Zuzana Hejnova in the women's 400m hurdles at the IAAF World Championships Moscow 2013 (Getty Images) © Copyright
Preview Beijing, China

Preview: women’s 400m hurdles – IAAF World Championships, Beijing 2015

Will the final turn into a duel between Zuzana Hejnova and Kaliese Spencer, or will there be a breakthrough from one of the emerging stars?

Kaliese Spencer won 12 of her 13 hurdles races in 2014 and took the Diamond Race. This season, the Jamaican started off with three IAAF Diamond League victories in a row, but she subsequently injured her foot and was forced to miss two weeks of training and all of her scheduled races in July.

Her coach Stephen Francis says that Spencer is back to full fitness and expects his charge to run faster than she ever has done.

A desire to make up for a disqualification in the heats of the 2013 World Championships – along with three fourth-place finishes from the previous three global championships – will give Spencer extra motivation to do so.

The outdoor campaign of defending champion Zuzana Hejnova has been the exact opposite. She was injured early in the season, and impressively came back at the IAAF Diamond League meeting in Paris with a win in 53.76, the second-fastest time in the world this year.  The Czech followed that success up with two more IAAF Diamond League victories, confirming serious intentions for her title defence. If Hejnova succeeds, she will become the first woman ever to successfully defend a world title in this event.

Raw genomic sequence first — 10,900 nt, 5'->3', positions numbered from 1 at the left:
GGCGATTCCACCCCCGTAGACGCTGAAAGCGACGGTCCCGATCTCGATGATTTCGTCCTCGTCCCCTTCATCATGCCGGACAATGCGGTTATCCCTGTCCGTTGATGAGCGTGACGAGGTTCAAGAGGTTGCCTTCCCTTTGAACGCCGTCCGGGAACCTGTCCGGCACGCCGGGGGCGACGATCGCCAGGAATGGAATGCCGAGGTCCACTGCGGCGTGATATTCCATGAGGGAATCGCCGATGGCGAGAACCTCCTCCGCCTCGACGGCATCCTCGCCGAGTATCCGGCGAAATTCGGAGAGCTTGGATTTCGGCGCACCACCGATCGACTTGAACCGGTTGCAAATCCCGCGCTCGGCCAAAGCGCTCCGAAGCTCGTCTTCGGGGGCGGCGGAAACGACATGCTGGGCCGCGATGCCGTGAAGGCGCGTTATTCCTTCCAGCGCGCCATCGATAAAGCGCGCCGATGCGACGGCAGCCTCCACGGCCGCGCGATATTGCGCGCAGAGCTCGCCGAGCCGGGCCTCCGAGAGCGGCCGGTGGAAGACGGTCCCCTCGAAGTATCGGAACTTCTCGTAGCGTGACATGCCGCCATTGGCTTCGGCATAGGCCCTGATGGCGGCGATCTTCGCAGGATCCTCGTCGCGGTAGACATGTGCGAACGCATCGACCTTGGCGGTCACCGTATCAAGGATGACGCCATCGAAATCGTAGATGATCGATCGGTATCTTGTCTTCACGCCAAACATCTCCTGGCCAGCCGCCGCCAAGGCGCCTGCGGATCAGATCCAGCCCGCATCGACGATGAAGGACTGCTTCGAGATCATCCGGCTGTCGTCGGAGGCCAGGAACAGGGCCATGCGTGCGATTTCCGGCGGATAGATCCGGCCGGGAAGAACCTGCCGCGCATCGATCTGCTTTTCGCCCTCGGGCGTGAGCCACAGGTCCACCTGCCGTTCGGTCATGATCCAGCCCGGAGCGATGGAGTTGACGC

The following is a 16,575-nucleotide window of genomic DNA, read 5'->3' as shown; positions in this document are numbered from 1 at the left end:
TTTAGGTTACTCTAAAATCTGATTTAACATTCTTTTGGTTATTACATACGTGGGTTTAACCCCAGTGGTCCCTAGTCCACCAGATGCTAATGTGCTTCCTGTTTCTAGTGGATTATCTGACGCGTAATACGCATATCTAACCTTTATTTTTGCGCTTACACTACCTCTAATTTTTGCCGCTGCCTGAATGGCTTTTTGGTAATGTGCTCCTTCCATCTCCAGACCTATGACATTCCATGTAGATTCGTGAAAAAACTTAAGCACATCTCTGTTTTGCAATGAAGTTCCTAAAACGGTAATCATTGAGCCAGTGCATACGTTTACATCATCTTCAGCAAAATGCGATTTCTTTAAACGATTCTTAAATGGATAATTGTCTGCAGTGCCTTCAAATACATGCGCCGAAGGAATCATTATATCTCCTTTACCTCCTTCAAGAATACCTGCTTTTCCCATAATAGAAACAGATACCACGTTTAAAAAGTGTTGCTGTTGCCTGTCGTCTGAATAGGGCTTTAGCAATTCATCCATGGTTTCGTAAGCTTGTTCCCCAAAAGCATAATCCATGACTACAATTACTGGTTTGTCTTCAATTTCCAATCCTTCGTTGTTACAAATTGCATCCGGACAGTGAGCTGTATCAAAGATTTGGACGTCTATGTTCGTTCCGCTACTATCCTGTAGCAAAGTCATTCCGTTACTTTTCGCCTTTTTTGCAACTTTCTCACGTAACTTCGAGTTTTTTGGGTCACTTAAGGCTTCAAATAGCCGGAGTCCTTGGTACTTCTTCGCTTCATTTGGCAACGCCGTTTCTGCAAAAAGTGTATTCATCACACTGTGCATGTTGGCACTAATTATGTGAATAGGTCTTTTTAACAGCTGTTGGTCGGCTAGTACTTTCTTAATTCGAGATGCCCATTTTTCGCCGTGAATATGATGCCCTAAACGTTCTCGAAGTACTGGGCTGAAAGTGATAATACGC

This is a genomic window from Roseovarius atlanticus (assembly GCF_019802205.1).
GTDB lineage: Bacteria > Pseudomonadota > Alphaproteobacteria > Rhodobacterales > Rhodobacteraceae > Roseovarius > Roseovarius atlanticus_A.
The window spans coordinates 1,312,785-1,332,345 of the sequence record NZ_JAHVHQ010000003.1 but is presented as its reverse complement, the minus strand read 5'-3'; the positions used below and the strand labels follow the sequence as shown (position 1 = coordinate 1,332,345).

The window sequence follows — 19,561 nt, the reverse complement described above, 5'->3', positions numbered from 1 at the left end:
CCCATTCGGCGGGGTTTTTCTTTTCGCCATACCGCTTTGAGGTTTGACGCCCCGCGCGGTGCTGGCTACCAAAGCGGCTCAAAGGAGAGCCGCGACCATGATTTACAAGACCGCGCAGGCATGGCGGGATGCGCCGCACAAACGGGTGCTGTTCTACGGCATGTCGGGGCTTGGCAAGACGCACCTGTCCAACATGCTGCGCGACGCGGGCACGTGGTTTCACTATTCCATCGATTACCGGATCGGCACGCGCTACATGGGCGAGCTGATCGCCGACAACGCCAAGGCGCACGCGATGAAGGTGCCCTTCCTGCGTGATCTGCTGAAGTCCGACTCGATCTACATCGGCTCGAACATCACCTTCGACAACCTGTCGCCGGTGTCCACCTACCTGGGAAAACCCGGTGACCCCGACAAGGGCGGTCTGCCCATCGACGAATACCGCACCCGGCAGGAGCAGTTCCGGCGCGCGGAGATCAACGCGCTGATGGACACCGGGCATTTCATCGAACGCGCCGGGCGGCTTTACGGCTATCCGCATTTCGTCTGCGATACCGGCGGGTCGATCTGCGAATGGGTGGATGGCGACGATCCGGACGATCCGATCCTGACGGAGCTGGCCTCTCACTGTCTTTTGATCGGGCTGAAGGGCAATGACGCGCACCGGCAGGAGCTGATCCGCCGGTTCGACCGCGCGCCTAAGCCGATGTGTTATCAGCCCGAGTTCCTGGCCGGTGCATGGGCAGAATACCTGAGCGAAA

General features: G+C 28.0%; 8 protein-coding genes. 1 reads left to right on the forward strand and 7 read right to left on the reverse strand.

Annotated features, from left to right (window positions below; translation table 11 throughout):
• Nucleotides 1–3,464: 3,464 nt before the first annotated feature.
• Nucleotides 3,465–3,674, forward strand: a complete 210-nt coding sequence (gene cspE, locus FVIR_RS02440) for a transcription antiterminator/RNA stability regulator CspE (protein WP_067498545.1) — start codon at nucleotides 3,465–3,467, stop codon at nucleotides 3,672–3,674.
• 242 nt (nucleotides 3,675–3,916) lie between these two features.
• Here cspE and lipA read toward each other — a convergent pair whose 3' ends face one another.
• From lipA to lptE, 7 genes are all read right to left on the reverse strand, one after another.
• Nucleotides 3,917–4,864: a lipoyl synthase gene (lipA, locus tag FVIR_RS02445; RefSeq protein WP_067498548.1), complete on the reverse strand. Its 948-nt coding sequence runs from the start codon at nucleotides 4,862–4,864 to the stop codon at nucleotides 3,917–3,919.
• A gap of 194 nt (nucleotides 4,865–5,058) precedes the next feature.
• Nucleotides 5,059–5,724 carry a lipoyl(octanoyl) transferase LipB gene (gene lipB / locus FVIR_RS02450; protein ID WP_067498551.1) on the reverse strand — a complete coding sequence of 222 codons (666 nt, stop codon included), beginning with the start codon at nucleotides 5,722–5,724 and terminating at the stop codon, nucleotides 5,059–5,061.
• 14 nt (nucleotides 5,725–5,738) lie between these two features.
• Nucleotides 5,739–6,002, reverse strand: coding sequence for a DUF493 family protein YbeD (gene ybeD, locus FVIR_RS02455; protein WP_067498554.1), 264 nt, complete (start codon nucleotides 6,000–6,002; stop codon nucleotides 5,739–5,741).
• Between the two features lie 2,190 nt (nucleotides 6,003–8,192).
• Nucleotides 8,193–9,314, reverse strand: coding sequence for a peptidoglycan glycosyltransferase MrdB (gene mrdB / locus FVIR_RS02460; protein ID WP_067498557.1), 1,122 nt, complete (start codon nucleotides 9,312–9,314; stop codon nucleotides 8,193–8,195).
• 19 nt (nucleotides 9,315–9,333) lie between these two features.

The world-leading mark of 53.74 belongs to world junior champion Shamier Little. The 20-year-old ran that PB when winning at the NCAA Championships in Eugene. She gained another victory at the same venue two weeks later, this time to win the US title in 53.83.

In July, Little captured one more gold medal, winning the Pan American Games in 55.50. Despite her young age, Little has already assembled an impressive collection of international accolades. She is undefeated for more than a year, putting together a string of 23 victories including heats.

But with her outdoor campaign having started in March, four relentless months of competitions might finally take a toll.

Another young athlete to watch out for is Asian leader Kemi Adekoya from Bahrain.

This season, the 22-year-old has set national records in both the 400m (50.86) and the 400m hurdles (54.12), making her a medal contender in both events. The timetable in Beijing doesn’t allow for such a double, so Adekoya will have a difficult choice to make.

Returning from maternity leave, Denmark’s Sara Petersen approached this season with a whole new level of motivation and it immediately showed in her results. Throughout 2015, Petersen has lowered her personal best from 55.68 to 53.99. She has yet to beat the likes of Spencer and Hejnova in a head-to-head battle, but Beijing might be her place and time to shine.

Elena Dyachkova for the IAAF